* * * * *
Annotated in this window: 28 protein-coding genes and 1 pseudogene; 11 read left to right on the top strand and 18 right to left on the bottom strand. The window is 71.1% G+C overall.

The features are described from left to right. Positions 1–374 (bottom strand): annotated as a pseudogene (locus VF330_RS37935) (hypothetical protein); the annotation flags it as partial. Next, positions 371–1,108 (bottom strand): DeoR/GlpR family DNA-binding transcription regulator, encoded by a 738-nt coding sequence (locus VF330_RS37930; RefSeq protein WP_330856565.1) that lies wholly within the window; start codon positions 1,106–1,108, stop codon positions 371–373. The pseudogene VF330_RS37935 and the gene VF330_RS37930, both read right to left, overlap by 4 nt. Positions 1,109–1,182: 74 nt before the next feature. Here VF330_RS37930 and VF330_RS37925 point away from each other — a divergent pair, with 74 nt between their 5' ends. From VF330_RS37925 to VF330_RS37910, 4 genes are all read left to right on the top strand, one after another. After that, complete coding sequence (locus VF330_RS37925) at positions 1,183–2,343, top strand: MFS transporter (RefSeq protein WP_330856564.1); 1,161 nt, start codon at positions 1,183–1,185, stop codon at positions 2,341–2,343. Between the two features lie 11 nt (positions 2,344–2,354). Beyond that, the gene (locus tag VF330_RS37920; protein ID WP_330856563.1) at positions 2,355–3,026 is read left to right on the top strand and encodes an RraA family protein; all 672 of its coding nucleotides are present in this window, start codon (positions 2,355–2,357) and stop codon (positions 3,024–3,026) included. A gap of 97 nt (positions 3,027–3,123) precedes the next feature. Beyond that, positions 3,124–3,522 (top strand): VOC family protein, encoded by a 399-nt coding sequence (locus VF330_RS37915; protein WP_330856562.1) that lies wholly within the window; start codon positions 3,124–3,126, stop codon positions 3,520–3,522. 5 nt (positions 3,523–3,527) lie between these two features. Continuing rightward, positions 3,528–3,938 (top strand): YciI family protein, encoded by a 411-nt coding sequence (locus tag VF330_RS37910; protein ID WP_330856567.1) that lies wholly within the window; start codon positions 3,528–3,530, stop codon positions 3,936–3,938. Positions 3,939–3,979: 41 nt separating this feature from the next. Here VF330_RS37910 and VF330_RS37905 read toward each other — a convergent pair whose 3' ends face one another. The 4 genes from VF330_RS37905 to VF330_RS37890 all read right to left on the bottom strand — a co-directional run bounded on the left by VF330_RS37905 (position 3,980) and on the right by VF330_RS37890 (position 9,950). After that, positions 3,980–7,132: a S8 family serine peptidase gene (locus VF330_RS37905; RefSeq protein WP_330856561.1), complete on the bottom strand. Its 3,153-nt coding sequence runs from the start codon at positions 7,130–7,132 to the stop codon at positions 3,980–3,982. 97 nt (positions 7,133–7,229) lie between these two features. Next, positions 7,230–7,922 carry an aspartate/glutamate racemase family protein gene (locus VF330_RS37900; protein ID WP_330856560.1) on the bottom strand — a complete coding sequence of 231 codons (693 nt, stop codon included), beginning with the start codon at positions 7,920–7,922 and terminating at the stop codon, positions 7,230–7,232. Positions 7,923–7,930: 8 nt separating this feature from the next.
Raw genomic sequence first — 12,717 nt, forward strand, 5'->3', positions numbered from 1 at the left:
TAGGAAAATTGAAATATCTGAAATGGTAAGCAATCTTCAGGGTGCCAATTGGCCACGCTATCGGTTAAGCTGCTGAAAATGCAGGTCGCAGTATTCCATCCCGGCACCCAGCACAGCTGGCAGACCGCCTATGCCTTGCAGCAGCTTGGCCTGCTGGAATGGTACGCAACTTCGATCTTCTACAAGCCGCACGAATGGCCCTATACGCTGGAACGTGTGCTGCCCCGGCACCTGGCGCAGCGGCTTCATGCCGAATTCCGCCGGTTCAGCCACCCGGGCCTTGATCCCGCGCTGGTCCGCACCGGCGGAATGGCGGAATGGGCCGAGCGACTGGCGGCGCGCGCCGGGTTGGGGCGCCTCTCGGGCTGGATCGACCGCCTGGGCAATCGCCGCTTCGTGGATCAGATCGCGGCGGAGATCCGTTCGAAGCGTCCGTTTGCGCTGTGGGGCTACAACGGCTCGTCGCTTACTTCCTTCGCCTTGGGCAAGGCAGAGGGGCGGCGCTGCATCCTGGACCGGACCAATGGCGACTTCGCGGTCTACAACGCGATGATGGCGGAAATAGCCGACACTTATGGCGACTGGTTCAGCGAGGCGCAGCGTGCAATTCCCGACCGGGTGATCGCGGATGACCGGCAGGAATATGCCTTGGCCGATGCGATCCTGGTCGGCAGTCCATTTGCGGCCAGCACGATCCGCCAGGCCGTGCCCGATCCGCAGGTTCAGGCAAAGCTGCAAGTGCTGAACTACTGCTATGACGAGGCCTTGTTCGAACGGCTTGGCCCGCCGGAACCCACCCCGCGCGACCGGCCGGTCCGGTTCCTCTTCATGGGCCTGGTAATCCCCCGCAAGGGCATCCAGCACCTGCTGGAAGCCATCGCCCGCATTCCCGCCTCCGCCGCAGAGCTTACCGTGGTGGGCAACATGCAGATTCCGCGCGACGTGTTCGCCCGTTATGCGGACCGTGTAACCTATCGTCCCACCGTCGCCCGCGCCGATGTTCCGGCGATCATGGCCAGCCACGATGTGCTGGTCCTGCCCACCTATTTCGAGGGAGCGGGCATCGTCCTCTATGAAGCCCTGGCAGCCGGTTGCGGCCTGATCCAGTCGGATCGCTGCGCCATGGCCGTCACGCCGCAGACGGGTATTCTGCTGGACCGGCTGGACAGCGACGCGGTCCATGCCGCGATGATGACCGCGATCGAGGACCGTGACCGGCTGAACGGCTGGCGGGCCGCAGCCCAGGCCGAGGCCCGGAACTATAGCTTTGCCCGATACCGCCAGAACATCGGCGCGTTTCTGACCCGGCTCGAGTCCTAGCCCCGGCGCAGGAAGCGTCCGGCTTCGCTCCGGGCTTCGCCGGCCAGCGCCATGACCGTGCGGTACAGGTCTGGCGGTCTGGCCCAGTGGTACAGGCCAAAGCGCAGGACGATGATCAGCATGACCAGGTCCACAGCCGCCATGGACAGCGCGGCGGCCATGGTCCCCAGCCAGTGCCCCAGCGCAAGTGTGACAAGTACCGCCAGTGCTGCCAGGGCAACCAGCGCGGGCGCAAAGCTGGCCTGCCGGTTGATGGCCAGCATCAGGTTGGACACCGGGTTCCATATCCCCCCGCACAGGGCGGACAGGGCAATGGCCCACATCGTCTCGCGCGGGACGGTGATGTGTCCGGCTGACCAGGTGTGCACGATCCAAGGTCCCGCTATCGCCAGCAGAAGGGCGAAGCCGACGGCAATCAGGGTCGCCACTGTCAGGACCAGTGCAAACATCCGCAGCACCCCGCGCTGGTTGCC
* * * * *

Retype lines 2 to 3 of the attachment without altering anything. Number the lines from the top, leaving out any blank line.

The features are described from left to right. Positions 1–374 (bottom strand): annotated as a pseudogene (locus VF330_RS37935) (hypothetical protein); the annotation flags it as partial. Next, positions 371–1,108 (bottom strand): DeoR/GlpR family DNA-binding transcription regulator, encoded by a 738-nt coding sequence (locus VF330_RS37930; RefSeq protein WP_330856565.1) that lies wholly within the window; start codon positions 1,106–1,108, stop codon positions 371–373. The pseudogene VF330_RS37935 and the gene VF330_RS37930, both read right to left, overlap by 4 nt. Positions 1,109–1,182: 74 nt before the next feature. Here VF330_RS37930 and VF330_RS37925 point away from each other — a divergent pair, with 74 nt between their 5' ends. From VF330_RS37925 to VF330_RS37910, 4 genes are all read left to right on the top strand, one after another. After that, complete coding sequence (locus VF330_RS37925) at positions 1,183–2,343, top strand: MFS transporter (RefSeq protein WP_330856564.1); 1,161 nt, start codon at positions 1,183–1,185, stop codon at positions 2,341–2,343. Between the two features lie 11 nt (positions 2,344–2,354). Beyond that, the gene (locus tag VF330_RS37920; protein ID WP_330856563.1) at positions 2,355–3,026 is read left to right on the top strand and encodes an RraA family protein; all 672 of its coding nucleotides are present in this window, start codon (positions 2,355–2,357) and stop codon (positions 3,024–3,026) included. A gap of 97 nt (positions 3,027–3,123) precedes the next feature. Beyond that, positions 3,124–3,522 (top strand): VOC family protein, encoded by a 399-nt coding sequence (locus VF330_RS37915; protein WP_330856562.1) that lies wholly within the window; start codon positions 3,124–3,126, stop codon positions 3,520–3,522. 5 nt (positions 3,523–3,527) lie between these two features. Continuing rightward, positions 3,528–3,938 (top strand): YciI family protein, encoded by a 411-nt coding sequence (locus tag VF330_RS37910; protein ID WP_330856567.1) that lies wholly within the window; start codon positions 3,528–3,530, stop codon positions 3,936–3,938. Positions 3,939–3,979: 41 nt separating this feature from the next. Here VF330_RS37910 and VF330_RS37905 read toward each other — a convergent pair whose 3' ends face one another. The 4 genes from VF330_RS37905 to VF330_RS37890 all read right to left on the bottom strand — a co-directional run bounded on the left by VF330_RS37905 (position 3,980) and on the right by VF330_RS37890 (position 9,950). After that, positions 3,980–7,132: a S8 family serine peptidase gene (locus VF330_RS37905; RefSeq protein WP_330856561.1), complete on the bottom strand. Its 3,153-nt coding sequence runs from the start codon at positions 7,130–7,132 to the stop codon at positions 3,980–3,982. 97 nt (positions 7,133–7,229) lie between these two features. Next, positions 7,230–7,922 carry an aspartate/glutamate racemase family protein gene (locus VF330_RS37900; protein ID WP_330856560.1) on the bottom strand — a complete coding sequence of 231 codons (693 nt, stop codon included), beginning with the start codon at positions 7,920–7,922 and terminating at the stop codon, positions 7,230–7,232. Positions 7,923–7,930: 8 nt separating this feature from the next.
Raw genomic sequence first — 12,717 nt, forward strand, 5'->3', positions numbered from 1 at the left: